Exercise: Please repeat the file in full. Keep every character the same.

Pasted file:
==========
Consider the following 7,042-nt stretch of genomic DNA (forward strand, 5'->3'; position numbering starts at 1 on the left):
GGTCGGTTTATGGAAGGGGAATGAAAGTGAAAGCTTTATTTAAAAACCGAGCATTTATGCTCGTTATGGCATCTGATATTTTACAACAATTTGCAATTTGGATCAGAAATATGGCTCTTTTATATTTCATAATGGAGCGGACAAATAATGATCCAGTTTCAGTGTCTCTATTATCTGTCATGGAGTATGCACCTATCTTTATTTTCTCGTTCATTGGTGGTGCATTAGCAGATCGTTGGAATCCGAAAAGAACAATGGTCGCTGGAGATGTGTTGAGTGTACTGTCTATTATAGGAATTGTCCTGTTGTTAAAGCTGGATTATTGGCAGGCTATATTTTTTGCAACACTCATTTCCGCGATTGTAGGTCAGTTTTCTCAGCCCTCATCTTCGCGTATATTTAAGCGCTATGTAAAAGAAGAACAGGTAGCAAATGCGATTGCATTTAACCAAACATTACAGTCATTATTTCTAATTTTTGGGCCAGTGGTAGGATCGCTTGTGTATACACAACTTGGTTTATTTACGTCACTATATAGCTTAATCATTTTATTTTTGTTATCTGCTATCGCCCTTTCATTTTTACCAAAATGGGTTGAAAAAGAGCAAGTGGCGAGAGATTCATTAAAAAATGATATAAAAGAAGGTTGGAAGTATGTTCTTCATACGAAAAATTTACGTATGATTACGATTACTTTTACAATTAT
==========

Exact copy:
Consider the following 7,042-nt stretch of genomic DNA (forward strand, 5'->3'; position numbering starts at 1 on the left):
GGTCGGTTTATGGAAGGGGAATGAAAGTGAAAGCTTTATTTAAAAACCGAGCATTTATGCTCGTTATGGCATCTGATATTTTACAACAATTTGCAATTTGGATCAGAAATATGGCTCTTTTATATTTCATAATGGAGCGGACAAATAATGATCCAGTTTCAGTGTCTCTATTATCTGTCATGGAGTATGCACCTATCTTTATTTTCTCGTTCATTGGTGGTGCATTAGCAGATCGTTGGAATCCGAAAAGAACAATGGTCGCTGGAGATGTGTTGAGTGTACTGTCTATTATAGGAATTGTCCTGTTGTTAAAGCTGGATTATTGGCAGGCTATATTTTTTGCAACACTCATTTCCGCGATTGTAGGTCAGTTTTCTCAGCCCTCATCTTCGCGTATATTTAAGCGCTATGTAAAAGAAGAACAGGTAGCAAATGCGATTGCATTTAACCAAACATTACAGTCATTATTTCTAATTTTTGGGCCAGTGGTAGGATCGCTTGTGTATACACAACTTGGTTTATTTACGTCACTATATAGCTTAATCATTTTATTTTTGTTATCTGCTATCGCCCTTTCATTTTTACCAAAATGGGTTGAAAAAGAGCAAGTGGCGAGAGATTCATTAAAAAATGATATAAAAGAAGGTTGGAAGTATGTTCTTCATACGAAAAATTTACGTATGATTACGATTACTTTTACAATTAT